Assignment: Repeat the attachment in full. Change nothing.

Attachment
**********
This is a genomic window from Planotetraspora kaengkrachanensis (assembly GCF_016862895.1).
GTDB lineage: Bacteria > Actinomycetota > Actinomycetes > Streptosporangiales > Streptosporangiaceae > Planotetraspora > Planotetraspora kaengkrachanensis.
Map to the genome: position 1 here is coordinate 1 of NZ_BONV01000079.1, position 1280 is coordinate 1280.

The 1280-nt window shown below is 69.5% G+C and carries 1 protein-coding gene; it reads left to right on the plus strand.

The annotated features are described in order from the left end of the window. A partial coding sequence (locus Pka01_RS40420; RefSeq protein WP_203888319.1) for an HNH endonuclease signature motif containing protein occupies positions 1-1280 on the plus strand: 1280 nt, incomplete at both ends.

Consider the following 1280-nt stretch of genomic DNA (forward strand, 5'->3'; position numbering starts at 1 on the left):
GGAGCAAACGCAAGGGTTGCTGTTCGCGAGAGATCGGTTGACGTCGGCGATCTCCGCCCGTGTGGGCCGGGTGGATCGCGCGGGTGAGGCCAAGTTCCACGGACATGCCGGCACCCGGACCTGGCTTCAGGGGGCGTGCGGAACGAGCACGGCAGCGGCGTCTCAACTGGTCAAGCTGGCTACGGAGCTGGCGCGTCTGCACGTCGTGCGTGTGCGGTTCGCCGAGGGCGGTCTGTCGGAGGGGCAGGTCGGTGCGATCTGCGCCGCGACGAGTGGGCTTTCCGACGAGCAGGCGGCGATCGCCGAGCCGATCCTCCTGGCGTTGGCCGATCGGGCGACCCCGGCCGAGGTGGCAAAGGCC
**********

This is a genomic window from Planotetraspora kaengkrachanensis (assembly GCF_016862895.1).
GTDB lineage: Bacteria > Actinomycetota > Actinomycetes > Streptosporangiales > Streptosporangiaceae > Planotetraspora > Planotetraspora kaengkrachanensis.
Map to the genome: position 1 here is coordinate 1 of NZ_BONV01000079.1, position 1280 is coordinate 1280.

The 1280-nt window shown below is 69.5% G+C and carries 1 protein-coding gene; it reads left to right on the plus strand.

The annotated features are described in order from the left end of the window. A partial coding sequence (locus Pka01_RS40420; RefSeq protein WP_203888319.1) for an HNH endonuclease signature motif containing protein occupies positions 1-1280 on the plus strand: 1280 nt, incomplete at both ends.

Consider the following 1280-nt stretch of genomic DNA (forward strand, 5'->3'; position numbering starts at 1 on the left):
GGAGCAAACGCAAGGGTTGCTGTTCGCGAGAGATCGGTTGACGTCGGCGATCTCCGCCCGTGTGGGCCGGGTGGATCGCGCGGGTGAGGCCAAGTTCCACGGACATGCCGGCACCCGGACCTGGCTTCAGGGGGCGTGCGGAACGAGCACGGCAGCGGCGTCTCAACTGGTCAAGCTGGCTACGGAGCTGGCGCGTCTGCACGTCGTGCGTGTGCGGTTCGCCGAGGGCGGTCTGTCGGAGGGGCAGGTCGGTGCGATCTGCGCCGCGACGAGTGGGCTTTCCGACGAGCAGGCGGCGATCGCCGAGCCGATCCTCCTGGCGTTGGCCGATCGGGCGACCCCGGCCGAGGTGGCAAAGGCC